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Wall Street Journal, March 21, 2007 editorial


The Wall Street Journal  

March 21, 2007


CEOs and Their Millions
March 21, 2007; Page A18

Proxy season is under way, and as companies file their annual reports we can expect a spate of "analysis" stories purporting to tell us just how much America's top executives are making. These stories will also purport to demonstrate that there is no pay for performance at the top of publicly traded companies by comparing stock appreciation with the pay as disclosed under a new SEC rule.

These stories will be wrong. This is so for the simple reason that the SEC's new standard is not designed to measure pay-for-performance.

Last year, the Securities and Exchange Commission promulgated a rule on executive-pay disclosure. On balance it is an improvement in transparency, but one complication is the way it measures the value of stock options as compensation. The SEC rule requires companies to set the value of options based on their "fair value" at the time of the grant. That number is then disclosed as compensation as the options vest, even though by then they could be worth a lot more or a lot less than their original "fair value." This will present big numbers for the media to chew on, but it won't say much about pay for performance.

Consider two hypothetical CEOs. In Year Zero, CEO Dow is given options on three million shares of stock, even though he's done nothing more than agree to run your company. The company has not backdated or otherwise monkeyed with the strike price, so the options at current prices are worth zero dollars, even though the company must record an expense and disclose some portion of the value of those options in its proxy.

CEO Jones runs a similarly sized company in the same industry, is hired on the same day in Year Zero, and likewise receives three million shares worth of options under the same terms.

Over the three-year vesting period for their options, both companies dutifully disclose that their CEOs, Messrs. Dow and Jones, are "paid" the same amount. But if the stock of Mr. Dow's company doubles in three years, his stock options are worth a lot of money. And if Mr. Jones's company's share price is cut in half, his options are worth nada.

Those two numbers -- "a lot of money" and "nada" -- are what matter to Messrs. Dow and Jones. It's not the accounting cost of the shares or some "total compensation" figure in an eight-column chart buried in a 50-page executive-pay disclosure form filed with the SEC that determines the size of Mr. Dow's mansion; it is whether he can monetize the shares given to him as an incentive to boost the stock price.

CEO pay packages are more than just options, of course. There's a salary and cash bonus. There may be deferred compensation and assorted perks. Some of those are performance-based, and some serve as a kind of retainer to keep the guy around and happy while his options vest and his deferred comp matures. But to understand whether a CEO is being paid for performance, you need to know not only what the board offered him last year, but whether his actual total pay -- the amount in vested stock, cash and bonuses that he could walk out the door with -- was well-correlated with the company's performance in recent years.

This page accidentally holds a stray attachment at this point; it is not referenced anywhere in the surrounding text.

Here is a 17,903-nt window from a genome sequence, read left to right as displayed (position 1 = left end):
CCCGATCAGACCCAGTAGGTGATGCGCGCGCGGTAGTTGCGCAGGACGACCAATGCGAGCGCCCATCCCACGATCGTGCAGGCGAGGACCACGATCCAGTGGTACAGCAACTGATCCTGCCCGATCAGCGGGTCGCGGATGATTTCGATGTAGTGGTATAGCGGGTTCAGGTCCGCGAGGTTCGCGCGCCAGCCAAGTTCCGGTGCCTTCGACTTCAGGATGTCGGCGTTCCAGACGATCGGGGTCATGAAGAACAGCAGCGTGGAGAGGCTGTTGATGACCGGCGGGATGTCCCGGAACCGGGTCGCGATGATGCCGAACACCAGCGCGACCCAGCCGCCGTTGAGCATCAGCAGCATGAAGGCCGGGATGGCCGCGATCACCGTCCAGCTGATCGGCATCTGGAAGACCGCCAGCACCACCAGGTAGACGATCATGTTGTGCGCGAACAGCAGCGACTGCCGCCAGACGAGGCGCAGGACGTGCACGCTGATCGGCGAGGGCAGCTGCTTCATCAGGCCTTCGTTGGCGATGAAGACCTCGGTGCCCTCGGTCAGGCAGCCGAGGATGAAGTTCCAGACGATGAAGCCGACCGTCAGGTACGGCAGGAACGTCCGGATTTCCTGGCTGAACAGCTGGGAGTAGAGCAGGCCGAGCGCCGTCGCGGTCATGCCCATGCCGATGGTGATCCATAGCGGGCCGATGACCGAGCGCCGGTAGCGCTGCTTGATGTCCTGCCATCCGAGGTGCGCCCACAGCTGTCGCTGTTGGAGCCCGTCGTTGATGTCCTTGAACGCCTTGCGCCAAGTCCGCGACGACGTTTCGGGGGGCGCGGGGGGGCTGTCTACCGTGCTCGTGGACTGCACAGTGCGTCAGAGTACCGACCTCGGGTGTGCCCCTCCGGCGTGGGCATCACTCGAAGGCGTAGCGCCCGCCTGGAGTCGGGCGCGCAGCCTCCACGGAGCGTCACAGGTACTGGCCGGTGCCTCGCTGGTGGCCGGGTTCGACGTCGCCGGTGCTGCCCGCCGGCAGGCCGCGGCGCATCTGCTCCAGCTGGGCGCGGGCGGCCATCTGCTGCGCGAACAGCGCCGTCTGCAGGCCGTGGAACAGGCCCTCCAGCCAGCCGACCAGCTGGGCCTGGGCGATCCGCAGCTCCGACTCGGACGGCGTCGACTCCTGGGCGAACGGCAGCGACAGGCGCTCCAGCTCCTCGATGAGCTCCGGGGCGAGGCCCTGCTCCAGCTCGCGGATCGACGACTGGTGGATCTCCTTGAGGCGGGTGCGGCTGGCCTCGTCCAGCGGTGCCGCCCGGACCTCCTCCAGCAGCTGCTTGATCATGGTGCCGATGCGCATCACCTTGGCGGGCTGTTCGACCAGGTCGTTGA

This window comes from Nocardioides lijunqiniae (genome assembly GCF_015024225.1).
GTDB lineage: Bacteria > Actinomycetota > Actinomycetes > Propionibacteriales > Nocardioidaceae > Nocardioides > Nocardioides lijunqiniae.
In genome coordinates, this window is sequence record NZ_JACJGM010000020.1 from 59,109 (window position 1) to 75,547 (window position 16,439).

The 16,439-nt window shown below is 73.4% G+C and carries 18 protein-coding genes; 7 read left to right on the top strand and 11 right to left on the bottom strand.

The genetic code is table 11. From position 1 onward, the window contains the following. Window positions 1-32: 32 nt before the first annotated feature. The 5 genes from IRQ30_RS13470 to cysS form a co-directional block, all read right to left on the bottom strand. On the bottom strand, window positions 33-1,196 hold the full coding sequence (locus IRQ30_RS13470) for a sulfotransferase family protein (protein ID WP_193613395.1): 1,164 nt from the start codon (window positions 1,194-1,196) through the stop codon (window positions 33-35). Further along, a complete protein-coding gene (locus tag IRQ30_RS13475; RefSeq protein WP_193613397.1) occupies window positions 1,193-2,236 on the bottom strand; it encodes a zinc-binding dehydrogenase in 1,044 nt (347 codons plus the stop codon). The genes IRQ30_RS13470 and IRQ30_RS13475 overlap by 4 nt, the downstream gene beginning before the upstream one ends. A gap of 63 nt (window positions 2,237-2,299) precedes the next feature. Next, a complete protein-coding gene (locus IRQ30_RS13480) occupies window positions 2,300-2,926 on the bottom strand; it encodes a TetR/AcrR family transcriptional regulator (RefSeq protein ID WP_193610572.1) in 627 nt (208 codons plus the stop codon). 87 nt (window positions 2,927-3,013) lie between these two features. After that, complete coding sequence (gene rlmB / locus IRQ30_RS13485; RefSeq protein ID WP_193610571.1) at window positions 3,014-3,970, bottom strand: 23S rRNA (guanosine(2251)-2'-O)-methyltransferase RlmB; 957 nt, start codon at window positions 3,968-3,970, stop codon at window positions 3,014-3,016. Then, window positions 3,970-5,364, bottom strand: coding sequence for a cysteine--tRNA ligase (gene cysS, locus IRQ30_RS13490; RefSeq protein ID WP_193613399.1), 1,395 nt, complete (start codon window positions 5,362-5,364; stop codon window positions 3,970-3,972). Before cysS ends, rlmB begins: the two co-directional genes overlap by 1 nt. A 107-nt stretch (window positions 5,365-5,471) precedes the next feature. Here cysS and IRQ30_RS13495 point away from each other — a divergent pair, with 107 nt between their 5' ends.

The SEC disclosures now being released don't tell you that. But one compensation consulting firm has looked at the numbers, and it has found that, while the system isn't perfect, it actually works better than is widely believed. Watson Wyatt Worldwide has been tracking trends in executive pay for years. What it has found is that a CEO's pay tracks a company's three-year performance pretty closely.

Thus, a company that offered its CEO a pay package in the middle of its peer group and had middling performance over the next three years ended up putting an average amount of money in its CEO's pocket. Companies that outperformed over those three years ended up with richer CEOs than comparable companies that underperformed, regardless of whether the pay package at the outset was low, medium or high relative to its peers.

Some companies do overpay. And Watson Wyatt's Ira Kay acknowledges that the Lake Wobegon Syndrome is present in some board rooms: Few directors want an "average" CEO, so they pay above the average for their group. While overpaying may not be optimal for shareholders, even "overpaid" CEOs, according to Watson Wyatt's research, do better when their companies do better. Which we thought was the idea.

The SEC's disclosure rule, unfortunately, does more to obscure these facts than to illuminate them. Take Messrs. Dow and Jones again. Suppose that in the previous three years, Mr. Dow's company went nowhere while Mr. Jones's firm had beaten the market by 20%. Is it right that they got the same "pay" this year as defined by the SEC? The question is easier to answer once you realize that, going forward, how much they are actually able to take home from that package still depends on their future performance, which is as it should be.

None of this is to say that there are no badly designed pay packages, and the new SEC disclosure rules may help shareholders sort the good from the bad. The danger is that the new information will be misused by reporters and politicians with a class-war ax to grind. So we thought we'd point out in advance what the new rules show -- and what they don't.

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